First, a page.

We hold several collections of medieval and early modern manuscripts which cover a variety of subjects. Those items of particular interest to the history of science are: MS LAT/11, a dictionary of medical terms and other treatises, including medicinal recipes; MS LAT/12 containing a collection of medical treatises by various authors including prescriptions and treatises on medicinal herbs; and MS OGDEN/36, a 17th century manuscript containing medicinal recipes. Full descriptions can be found on the UCL Archives catalogue.

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Napier, John Russell (Archive)

John Napier (1917-1987), primatologist and physician, was associated with the University of London for many years. His papers include personal and biographical material, research papers, publications and photographs.

Pearson, Egon Sharpe (Archive)

 E S Pearson, son of Karl Pearson and Maria Sharpe, was Professor of Statistics at UCL from 1935. The collection includes professional and personal papers and correspondence, records of the Department of Statistics; papers relating to the journal ‘Biometrika’; and papers relating to E S Pearson's collaborative work with Jerzy Neyman, Walter Shewhart, Florence Nightingale David and Herman Otto Hartley. Also includes material used in preparation for a biography of William Sealy Gosset.

Pearson, Karl (Archive)

This extensive archive covers all aspects of Pearson’s life and career and includes material relating to several generations of the Pearson and Sharpe families as well as Karl Pearson’s research and publications. He was a statistician and a proponent of eugenics, being encouraged in both fields by Francis Galton, and with W F R Weldon co-founded the discipline of biometry. In 1884 he was appointed Goldsmid professor of applied mathematics and mechanics at UCL and in 1911 became the first Galton Professor of Eugenics. The collection also includes some records of the Department of Applied Statistics and the journal Biometrika.

Penrose, Lionel Sharples (Archive)

 L S Penrose (1898-1972) was appointed to the Galton Chair of Eugenics at UCL in 1945, a post he held until his retirement in 1965 although he successfully lobbied to change the name to the Galton Chair of Human Genetics in 1963. He oversaw a post-war era of change at the Galton Laboratory, bringing his particular interests in genetic diseases and congenital illness to the work of the department. He is best known for his research into the causes of Down’s syndrome and was the first to demonstrate a link between increased likelihood of the condition and maternal age. His papers include extensive family material, personal and business correspondence, and his research work spanning the whole of his career.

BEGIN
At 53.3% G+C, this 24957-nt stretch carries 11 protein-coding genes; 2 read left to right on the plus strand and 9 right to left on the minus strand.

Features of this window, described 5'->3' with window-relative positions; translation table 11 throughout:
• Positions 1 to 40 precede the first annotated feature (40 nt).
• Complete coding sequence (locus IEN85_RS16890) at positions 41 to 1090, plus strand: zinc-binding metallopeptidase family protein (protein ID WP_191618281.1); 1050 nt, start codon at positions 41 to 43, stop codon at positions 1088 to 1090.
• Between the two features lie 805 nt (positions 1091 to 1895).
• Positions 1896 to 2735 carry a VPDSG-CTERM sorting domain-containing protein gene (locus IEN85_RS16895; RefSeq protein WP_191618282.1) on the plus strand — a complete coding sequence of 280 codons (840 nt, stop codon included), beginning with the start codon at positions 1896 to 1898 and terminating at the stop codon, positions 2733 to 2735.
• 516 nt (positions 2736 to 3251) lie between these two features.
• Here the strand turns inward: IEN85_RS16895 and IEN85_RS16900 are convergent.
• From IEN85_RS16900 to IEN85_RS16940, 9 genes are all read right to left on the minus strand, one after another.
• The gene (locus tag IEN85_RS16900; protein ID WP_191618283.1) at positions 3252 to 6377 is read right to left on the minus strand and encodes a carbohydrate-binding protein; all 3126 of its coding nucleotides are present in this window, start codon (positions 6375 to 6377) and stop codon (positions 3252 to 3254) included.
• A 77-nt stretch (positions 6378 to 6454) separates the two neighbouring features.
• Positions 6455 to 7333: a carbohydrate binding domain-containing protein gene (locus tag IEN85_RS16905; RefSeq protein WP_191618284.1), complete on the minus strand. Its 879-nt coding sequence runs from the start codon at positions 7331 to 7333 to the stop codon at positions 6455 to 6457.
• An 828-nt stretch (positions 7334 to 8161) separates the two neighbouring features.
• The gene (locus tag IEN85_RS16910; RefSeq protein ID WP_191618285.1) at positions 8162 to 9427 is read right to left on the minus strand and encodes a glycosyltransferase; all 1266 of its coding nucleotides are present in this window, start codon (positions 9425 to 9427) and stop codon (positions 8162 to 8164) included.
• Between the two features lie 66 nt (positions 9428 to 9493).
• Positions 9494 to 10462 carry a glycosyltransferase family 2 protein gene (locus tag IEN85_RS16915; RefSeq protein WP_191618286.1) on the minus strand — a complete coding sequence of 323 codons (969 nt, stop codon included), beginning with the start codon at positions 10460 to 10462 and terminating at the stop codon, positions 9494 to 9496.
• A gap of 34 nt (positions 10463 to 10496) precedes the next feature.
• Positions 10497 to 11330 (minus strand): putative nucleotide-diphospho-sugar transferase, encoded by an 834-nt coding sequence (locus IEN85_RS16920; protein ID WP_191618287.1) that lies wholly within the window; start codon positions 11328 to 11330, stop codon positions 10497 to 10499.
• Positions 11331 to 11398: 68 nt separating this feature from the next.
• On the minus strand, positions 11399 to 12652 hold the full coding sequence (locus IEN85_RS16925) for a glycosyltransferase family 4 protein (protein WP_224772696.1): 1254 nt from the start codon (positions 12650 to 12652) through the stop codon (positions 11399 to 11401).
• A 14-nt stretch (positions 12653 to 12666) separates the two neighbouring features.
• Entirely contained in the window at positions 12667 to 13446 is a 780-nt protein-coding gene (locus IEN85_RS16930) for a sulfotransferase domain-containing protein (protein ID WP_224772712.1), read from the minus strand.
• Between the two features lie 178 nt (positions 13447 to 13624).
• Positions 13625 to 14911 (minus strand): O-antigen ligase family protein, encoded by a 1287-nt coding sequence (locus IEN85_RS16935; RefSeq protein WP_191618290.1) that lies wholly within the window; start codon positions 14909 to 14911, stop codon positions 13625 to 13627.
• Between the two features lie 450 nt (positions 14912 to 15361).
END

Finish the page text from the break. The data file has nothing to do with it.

Ramsay, Sir William (Archive)

Papers of Sir William Ramsay, including lecture notes, bound volumes of correspondence, and laboratory notebooks detailing the experiments done by him and under his supervision. Ramsay was Chair of General Chemistry at UCL from 1887 until 1912 and during this time he discovered argon (with John William Strutt), shortly followed by helium, neon, krypton and xenon. He was awarded the Nobel Prize in 1904 for his discovery of helium, and his lab notebooks describe the experiments the lead to these discoveries. His papers were collated in the 1950s by his biographer, Morris W Travers.

Rare Periodicals (Printed Collection)

This collection comprises of runs of over 300 influential international scientific journals, including Philosophical Transactions of the Royal Society (1667-75), Journal des sçavans (1655-1740), Hamburgisches Magazin (1748-1767), Nouveaux Mémoires de l'Académie Royale des Sciences et Belles-Lettres (1772-1788) and Commentarii Academiae Scientiarum Imperialis Petropolitana (1728-1751).

Ray Society (Printed Collection)

An almost complete set of the publications by the Ray Society from 1844 (no. 1) up to 1996 (no. 164). The Society publishes books on natural history with a particular focus on British flora and fauna. The collection includes works by prominent naturalists, such as Charles Darwin, James Scott Bowerbank, Thomas Henry Huxley, and Albert Günther.  

Odo Russell Collection (Archive)